Yolande Wallace is the subject of this Cabinet Card photographed by J. H. Melrose of New York City, New York. Wallace was a stage actress and singer whose early appearances included a period with actor Henry E. Dixey. Her appearances on Broadway included “Little Christopher Columbus” (1894), “The French Maid” (1897), and “The Show Girl” (1902). In 1894 the New York Times critic panned “Little Christopher Columbus” and stated that he wished Sherlock Holmes was still alive so he could find out who could have been clapping at the shows dreadful first performance. The critic also penned that Wallace, in her role of “Guinevere”, offered only one redeeming quality and that was her “good looks”.
A young woman poses for this Cabinet Card photograph at the studio of I. L. Hammond in Lewiston, Maine. She is wearing the attire of the salvation army and is holding a tambourine. Note her bonnet and the structure of the dress which creates the appearance of a thin midriff. One of Hammond’s photographs appears in the autobiography of Marsden Hartley (1877-1943) who was an American modernist painter, poet, and essayist in the early 20th century.
This Cabinet Card was taken in 1890 by the photographer, Kopke of Brooklyn, New York. Kopke’s studio was located on Fulton Street. The subject has a very interesting beard earning him the honor of entering the Cabinet Card Gallery’s category for Beards (Only the Best). The unidentified subject was 55 years of age when this photograph was taken. To view other photographs by Kopke, click on the category “Photographer: Kopke”.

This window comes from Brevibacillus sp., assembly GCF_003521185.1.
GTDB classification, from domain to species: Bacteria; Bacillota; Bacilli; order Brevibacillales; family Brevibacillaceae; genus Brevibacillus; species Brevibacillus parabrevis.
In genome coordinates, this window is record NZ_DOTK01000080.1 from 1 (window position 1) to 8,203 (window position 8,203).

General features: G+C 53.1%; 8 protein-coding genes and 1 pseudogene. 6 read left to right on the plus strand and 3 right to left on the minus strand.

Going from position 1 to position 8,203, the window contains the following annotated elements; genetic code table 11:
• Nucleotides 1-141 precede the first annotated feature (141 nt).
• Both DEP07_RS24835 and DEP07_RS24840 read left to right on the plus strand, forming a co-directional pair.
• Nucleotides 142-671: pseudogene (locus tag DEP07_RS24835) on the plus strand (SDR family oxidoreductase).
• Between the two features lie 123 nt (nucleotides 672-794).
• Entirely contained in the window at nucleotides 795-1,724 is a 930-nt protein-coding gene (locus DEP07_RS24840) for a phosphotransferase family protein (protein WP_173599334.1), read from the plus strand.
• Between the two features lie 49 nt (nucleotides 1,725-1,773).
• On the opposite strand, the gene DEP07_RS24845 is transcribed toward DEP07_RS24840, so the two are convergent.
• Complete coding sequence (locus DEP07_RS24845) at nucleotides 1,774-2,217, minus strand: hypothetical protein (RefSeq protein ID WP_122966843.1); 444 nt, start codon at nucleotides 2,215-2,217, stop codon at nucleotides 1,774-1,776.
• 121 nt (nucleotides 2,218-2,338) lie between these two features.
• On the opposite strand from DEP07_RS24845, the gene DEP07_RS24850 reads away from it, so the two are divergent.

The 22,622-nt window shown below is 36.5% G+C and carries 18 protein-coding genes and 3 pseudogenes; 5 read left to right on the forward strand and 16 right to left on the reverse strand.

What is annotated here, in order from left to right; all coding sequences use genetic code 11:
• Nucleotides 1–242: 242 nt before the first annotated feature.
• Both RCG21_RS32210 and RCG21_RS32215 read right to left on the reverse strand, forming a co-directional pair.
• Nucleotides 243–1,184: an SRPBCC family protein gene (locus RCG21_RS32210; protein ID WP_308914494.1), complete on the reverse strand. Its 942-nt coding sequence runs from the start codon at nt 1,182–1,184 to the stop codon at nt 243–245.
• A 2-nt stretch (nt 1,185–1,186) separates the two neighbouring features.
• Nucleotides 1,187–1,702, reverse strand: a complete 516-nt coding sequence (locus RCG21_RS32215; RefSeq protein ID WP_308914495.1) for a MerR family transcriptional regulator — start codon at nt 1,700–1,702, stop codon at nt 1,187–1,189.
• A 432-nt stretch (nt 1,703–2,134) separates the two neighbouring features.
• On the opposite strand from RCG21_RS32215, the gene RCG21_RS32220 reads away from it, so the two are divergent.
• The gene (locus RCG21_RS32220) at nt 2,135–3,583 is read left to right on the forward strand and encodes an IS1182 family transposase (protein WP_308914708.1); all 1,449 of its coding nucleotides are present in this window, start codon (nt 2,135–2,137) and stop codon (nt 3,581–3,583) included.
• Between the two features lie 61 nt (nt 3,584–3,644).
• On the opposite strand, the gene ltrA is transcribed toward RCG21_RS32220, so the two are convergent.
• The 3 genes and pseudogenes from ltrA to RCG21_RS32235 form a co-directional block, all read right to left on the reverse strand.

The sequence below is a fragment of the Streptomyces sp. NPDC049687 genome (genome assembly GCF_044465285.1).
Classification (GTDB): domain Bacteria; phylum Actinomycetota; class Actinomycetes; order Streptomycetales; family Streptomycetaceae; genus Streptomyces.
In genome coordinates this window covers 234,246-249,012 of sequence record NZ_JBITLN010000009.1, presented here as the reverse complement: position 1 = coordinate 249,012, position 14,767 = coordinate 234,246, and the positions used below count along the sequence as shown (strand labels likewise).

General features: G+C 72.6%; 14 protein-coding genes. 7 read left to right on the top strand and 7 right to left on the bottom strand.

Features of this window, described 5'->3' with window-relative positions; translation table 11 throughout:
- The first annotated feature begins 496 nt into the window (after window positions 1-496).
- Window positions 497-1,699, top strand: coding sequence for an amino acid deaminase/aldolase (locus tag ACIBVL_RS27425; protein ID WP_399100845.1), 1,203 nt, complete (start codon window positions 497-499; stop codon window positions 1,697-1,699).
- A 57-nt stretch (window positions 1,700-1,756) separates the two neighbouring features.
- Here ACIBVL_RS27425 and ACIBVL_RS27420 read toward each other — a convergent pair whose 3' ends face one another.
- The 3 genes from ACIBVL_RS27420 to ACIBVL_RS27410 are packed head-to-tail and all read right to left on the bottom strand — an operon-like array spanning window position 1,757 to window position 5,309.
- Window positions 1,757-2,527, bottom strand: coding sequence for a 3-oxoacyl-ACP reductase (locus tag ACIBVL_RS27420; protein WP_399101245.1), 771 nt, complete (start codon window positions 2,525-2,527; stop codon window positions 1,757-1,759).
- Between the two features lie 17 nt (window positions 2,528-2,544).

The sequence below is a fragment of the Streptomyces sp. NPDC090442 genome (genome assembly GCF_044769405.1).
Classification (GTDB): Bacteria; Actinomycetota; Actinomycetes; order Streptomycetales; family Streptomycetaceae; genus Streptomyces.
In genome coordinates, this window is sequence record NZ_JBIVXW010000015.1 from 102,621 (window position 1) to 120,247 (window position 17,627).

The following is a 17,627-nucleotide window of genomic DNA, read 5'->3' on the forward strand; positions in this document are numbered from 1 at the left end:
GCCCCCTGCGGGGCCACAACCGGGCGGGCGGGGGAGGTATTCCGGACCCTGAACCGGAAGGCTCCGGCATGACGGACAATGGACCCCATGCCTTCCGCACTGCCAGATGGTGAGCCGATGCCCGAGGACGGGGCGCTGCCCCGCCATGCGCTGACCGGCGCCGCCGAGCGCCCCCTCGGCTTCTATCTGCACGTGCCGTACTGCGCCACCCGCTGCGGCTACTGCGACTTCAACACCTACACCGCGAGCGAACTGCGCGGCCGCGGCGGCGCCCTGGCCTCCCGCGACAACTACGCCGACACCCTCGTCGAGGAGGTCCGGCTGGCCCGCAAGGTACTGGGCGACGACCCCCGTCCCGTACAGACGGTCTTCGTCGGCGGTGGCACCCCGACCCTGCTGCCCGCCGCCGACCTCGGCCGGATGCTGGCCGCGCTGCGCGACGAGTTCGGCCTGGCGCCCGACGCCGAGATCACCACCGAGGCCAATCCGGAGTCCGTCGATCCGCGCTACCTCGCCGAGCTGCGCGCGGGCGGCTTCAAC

A British soldier poses for his Cabinet Card portrait in Mussoorie, India. The photographer is J. Bell Brothers. Mussoorie is a city 34 km from Dehradun in the Indian state of Uttarakhand. The city is located in the foothills of the Himalaya Mountain ranges and the city is sometimes referred to as “Queen of the Hills”.
This Cabinet Card is a portrait of a Spanish American War era soldier posing in San Antonio, Texas. San Antonio was a city where a number of troops were organized for participating in this war. Note that the soldier is well armed with both a rifle, bayonet, and knife. Check out his ammunition belt. Ironically, the cabinet card’s photographer, Lewison Brothers, headquarters their studio on South “Alamo” Street. This street is the location of the famous Alamo which was the location of a battle to the death which occurred in the war for Texas independence.
A very pretty girl poses for the photographer at the studio of William Mills and Son in Providence, Rhode Island. This side-view pose is reminiscent of the typical pose assumed by famed actress, Sarah Bernhardt. The subject of this photograph has a very interesting and attractive profile making this particular posing position a good choice. There is no identifying information accompanying this Cabinet Card and it is not clear whether the subject is a teenager or adult woman. To view other photographs by the Mills Studio, click on the category “Photographer: Mills”.